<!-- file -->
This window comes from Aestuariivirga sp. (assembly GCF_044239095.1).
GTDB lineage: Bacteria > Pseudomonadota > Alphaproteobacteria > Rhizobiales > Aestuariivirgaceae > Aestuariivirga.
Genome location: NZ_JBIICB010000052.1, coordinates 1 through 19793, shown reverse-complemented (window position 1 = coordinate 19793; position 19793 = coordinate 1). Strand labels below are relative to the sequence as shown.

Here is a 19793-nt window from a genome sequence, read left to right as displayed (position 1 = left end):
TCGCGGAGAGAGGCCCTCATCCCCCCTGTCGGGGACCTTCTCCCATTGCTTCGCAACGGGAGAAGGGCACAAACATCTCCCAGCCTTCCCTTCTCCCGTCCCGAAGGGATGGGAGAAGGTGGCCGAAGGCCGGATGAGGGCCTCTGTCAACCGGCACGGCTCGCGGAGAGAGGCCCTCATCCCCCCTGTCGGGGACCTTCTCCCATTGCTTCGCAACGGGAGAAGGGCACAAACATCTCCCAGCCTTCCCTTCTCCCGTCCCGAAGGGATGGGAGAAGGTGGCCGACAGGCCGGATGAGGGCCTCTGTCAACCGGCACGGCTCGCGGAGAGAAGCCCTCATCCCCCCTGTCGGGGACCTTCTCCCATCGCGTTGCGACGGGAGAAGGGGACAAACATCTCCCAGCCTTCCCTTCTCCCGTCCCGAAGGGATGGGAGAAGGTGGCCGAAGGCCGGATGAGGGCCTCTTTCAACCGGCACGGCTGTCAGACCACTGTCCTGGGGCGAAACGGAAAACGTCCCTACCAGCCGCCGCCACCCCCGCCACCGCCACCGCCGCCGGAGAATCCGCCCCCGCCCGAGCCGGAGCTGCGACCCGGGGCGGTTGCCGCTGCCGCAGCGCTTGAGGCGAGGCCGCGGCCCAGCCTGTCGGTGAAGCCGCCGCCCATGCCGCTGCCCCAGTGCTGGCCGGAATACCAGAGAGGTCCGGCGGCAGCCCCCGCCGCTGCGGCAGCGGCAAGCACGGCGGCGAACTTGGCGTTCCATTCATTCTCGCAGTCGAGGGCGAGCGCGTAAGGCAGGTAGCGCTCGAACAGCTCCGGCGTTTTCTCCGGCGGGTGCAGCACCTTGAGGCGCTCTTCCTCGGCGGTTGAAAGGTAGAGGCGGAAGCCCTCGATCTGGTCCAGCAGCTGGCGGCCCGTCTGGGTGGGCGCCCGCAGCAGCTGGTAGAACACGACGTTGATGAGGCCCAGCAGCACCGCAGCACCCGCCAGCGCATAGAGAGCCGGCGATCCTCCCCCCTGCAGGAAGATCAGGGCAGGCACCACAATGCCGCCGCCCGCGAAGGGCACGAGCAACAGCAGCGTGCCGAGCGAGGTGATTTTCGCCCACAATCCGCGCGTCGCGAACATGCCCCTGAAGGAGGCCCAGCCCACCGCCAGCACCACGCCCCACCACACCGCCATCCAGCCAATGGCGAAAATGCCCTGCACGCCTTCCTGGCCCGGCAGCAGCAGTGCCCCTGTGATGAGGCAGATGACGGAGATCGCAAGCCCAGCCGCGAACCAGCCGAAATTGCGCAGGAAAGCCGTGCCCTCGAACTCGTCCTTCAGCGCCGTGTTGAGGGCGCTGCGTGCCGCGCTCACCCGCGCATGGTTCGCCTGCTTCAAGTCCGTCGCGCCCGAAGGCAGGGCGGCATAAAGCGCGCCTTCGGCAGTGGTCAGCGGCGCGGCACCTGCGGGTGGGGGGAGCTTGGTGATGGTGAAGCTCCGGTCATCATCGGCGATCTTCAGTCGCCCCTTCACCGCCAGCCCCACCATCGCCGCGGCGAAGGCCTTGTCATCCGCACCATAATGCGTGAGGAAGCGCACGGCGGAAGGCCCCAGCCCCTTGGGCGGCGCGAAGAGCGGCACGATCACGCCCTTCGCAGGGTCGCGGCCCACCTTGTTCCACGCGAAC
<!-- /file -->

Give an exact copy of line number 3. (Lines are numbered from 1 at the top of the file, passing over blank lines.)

Genome location: NZ_JBIICB010000052.1, coordinates 1 through 19793, shown reverse-complemented (window position 1 = coordinate 19793; position 19793 = coordinate 1). Strand labels below are relative to the sequence as shown.